SPORT can do remarkable things for a country’s self-esteem. Remember the warm afterglow that followed the London Olympics? The sheer relief of that Ashes triumph in 2005? And how about the moment, a dozen years ago now, when Johnny Wilkinson’s drop-goaled England to Rugby World Cup glory?
The focus of most rugby followers in this corner of the country is currently fixed on the fight for Super League spoils as the season nears its nail-biting crescendo.
Yet the contest for the other code’s Web Ellis Cup, which got under way last night, is justifiably being billed as the planet’s third biggest sporting event. And, unusually for a world cup, England actually have an outside chance of winning it.
Regardless of whether the red rose blooms or wilts in the tournament, the next six weeks carry the potential to be genuinely transformative for the sport in this country – both union and league.
The rival codes need to grasp that the other is not the competition; if they are to flourish then their first task is to simply encourage more youngsters to pick up an odd-shaped ball.
That means luring them away from football and – more pertinently in today’s gadget-obsessed society – the games console, smartphone and iPad.
It helps that the Rugby World Cup’s biggest games will unfold at four of the world’s great sports stadiums – Twickenham, Wembley, the Olympic Stadium and the Millennium Stadium in Cardiff, bringing a genuine sense of occasion to proceedings.
But crucially the tournament will be also taken around the country, the staging of matches from Exeter to Newcastle and Leeds’ Elland Road ground ensuring that there will be a game on the doorstep of every child.
The games here in Yorkshire – Italy against Canada and Scotland taking on the USA – may not be major box office, but this is a golden opportunity to be part of something truly special, an event that is unlikely to come round again for decades.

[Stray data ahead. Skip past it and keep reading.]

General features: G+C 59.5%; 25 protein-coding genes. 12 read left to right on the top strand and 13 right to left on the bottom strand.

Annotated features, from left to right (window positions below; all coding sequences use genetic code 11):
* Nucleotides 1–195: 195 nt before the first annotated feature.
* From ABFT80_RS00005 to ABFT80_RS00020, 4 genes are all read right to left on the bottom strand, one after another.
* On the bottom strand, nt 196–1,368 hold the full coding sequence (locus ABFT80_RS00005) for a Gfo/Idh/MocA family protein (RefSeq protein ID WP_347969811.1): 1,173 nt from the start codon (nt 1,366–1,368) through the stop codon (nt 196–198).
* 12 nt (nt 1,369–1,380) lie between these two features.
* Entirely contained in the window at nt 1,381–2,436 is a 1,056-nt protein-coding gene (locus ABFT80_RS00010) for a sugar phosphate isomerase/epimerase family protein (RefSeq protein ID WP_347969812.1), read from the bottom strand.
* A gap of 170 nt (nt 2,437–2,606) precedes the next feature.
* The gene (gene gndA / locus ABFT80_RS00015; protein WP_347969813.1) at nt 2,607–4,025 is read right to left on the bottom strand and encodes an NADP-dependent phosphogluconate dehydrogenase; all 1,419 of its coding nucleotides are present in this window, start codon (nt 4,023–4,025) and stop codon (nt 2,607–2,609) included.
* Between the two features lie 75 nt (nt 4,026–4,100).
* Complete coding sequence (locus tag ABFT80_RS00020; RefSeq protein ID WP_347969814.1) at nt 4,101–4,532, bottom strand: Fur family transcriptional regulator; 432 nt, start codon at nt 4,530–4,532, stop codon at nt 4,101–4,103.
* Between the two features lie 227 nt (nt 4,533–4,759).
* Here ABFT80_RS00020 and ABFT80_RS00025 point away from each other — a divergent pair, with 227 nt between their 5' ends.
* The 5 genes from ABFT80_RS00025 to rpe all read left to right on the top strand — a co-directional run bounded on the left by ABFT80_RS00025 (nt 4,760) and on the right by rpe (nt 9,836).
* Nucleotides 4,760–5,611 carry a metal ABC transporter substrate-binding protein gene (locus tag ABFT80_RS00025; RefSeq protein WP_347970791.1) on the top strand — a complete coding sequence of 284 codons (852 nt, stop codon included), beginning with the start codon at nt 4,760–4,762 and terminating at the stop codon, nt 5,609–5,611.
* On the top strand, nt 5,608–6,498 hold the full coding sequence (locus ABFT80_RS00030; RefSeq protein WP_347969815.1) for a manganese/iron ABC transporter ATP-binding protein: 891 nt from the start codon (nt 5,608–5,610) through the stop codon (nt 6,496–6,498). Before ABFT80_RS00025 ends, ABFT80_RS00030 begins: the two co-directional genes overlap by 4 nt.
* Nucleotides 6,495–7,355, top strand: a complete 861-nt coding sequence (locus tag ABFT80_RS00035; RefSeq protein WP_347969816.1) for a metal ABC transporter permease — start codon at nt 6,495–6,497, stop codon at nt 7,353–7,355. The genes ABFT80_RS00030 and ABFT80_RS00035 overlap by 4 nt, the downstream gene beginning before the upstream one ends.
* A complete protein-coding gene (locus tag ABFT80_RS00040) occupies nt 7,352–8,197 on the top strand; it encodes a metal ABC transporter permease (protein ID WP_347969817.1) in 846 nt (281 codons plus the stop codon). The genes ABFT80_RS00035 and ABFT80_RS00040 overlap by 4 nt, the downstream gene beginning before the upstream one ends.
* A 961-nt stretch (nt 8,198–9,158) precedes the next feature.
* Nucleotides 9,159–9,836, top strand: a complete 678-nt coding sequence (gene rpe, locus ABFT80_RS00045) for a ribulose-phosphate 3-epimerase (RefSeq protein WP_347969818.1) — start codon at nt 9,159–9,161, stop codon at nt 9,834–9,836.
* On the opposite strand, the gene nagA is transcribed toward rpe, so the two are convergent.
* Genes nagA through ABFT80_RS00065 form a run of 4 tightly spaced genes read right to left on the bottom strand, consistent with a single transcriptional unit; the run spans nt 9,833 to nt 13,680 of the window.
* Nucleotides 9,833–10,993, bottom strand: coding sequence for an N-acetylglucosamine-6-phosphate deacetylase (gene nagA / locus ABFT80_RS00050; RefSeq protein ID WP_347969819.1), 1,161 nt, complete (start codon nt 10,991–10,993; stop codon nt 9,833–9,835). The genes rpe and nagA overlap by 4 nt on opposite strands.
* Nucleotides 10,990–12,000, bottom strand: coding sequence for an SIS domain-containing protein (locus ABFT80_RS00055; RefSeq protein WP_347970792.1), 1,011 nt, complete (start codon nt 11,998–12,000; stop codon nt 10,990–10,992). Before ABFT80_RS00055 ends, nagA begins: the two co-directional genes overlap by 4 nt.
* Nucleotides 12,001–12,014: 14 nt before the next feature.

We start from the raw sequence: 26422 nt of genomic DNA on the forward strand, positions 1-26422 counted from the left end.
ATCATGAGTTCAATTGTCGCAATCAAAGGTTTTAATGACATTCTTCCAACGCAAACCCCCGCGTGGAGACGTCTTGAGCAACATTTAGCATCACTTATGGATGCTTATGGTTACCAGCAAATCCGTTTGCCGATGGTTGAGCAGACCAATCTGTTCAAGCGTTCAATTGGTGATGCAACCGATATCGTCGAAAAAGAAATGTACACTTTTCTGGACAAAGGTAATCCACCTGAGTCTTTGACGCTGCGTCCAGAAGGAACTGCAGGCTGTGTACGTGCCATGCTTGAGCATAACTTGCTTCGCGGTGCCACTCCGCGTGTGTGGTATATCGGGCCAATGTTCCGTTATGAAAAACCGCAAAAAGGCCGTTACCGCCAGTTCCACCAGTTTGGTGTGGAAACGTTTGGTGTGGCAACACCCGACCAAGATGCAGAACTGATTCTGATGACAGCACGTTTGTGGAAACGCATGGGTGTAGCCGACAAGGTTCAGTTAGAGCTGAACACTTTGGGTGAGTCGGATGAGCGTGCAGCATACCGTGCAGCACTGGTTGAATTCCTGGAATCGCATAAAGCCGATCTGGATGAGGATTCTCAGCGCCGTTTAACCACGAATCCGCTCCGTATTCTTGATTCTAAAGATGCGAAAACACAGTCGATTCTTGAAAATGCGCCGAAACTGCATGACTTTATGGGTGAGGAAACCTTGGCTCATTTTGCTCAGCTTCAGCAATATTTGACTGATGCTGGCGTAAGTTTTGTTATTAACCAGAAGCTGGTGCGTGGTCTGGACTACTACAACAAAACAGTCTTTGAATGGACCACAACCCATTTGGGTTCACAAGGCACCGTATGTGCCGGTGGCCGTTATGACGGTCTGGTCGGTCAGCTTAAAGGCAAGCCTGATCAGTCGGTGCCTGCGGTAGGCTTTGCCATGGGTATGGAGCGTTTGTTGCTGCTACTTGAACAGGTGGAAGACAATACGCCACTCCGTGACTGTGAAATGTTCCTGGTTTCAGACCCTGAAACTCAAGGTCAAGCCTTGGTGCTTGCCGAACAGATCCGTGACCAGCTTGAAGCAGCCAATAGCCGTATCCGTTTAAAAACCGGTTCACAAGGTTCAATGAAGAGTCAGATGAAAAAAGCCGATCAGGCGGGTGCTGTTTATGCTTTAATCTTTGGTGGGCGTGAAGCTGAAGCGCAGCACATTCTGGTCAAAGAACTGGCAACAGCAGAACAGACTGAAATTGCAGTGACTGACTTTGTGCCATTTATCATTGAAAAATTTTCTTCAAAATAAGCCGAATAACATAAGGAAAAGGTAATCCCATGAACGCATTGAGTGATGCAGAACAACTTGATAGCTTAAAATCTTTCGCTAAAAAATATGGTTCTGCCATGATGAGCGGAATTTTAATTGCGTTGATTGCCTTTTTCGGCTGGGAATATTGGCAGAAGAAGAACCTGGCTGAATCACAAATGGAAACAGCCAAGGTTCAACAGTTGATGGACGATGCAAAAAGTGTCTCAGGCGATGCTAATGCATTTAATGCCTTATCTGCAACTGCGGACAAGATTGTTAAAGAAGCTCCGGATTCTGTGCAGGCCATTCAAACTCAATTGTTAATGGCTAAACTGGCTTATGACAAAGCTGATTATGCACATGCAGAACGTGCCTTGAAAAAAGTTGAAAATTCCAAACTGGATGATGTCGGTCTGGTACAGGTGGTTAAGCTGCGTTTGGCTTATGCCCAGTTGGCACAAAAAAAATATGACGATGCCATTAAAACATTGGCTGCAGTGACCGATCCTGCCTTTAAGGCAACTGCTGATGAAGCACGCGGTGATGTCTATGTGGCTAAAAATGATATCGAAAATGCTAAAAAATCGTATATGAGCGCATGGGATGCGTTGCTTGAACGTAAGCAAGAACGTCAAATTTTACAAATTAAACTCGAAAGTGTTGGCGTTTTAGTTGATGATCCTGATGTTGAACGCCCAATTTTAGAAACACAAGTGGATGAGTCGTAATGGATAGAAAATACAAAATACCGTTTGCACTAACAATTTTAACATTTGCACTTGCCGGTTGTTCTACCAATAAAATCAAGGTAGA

It is also a chance to ignite a lifelong passion for sport in the young. At the time of writing, a few tickets are still available and they won’t break the bank. It would be a shame to let such an opportunity pass us by.
And there is another selling point that’s not to be sniffed at: rugby is a fine advert for the way sport should be played – and supported.
Rival supporters swap banter in the stands. It is anathema to players to exaggerate an injury. Referees are treated with respect rather then mere annoyances to be berated and intimidated from first whistle to last. Only the captain from each side can address the official and he must do so as ‘Sir’.
Then there is the emphasis on building the right team ethos. Any school games teacher worth his salt should draw upon the values embodied by the likes of the All Blacks and Stuart Lancaster’s new England to impress upon their young charges the importance of selflessness, self-discipline and comradeship.
Lancaster, the national side’s Leeds-based head coach, came to The Yorkshire Post offices some months ago to share his blueprint for transforming the national side from the arrogant, ill-disciplined rabble they were at the last Rugby World Cup in New Zealand four years ago, when they tossed dwarves in a local bar, jumped off ferries and crashed out at the quarter final stage.
He has painstakingly restored the sense of pride in wearing the red rose of England, presenting the players with testimonials from their family, friends and previous coaches on what it means to see them playing for their country.
Lancaster – a decent man with sound principles – showed us a short film that few outside of the England playing and coaching circle get to see.
Featuring recollections from players of yesteryear, it is a genuine lump-in-the-throat look at what it means to don the white shirt. Speaking about his team this week, the head coach said: “We want to show people that they genuinely care, that they’re going to do their best and be able to look in the mirror at the end of the tournament with no regrets. We want to try and connect the team to the country and vice versa.”
Stirring victories and a long run in the tournament will aid this process and hook a new generation. But just as important is the fact that the Rugby World Cup will be screened live on terrestrial television, with England’s outings occupying prime-time weekend slots.
What a refreshing change from the attitudes of the likes of the England and Wales Cricket Board, the International Cricket Council and golf’s custodians at the R&A.
Their decision to chase the money by signing up with Sky may bring short-term gain, but the plummeting participation levels in cricket are proof that these lucrative deals are the recipe for long-term pain.
It is a mistake that governing body World Rugby must not repeat.
But for now we can sit back and enjoy the six-week feast of rugby to come. This Rugby World Cup promises to be a belter. Would it be greedy to hope for another moment as heart-stoppingly glorious as that Johnny Wilkinson drop-goal?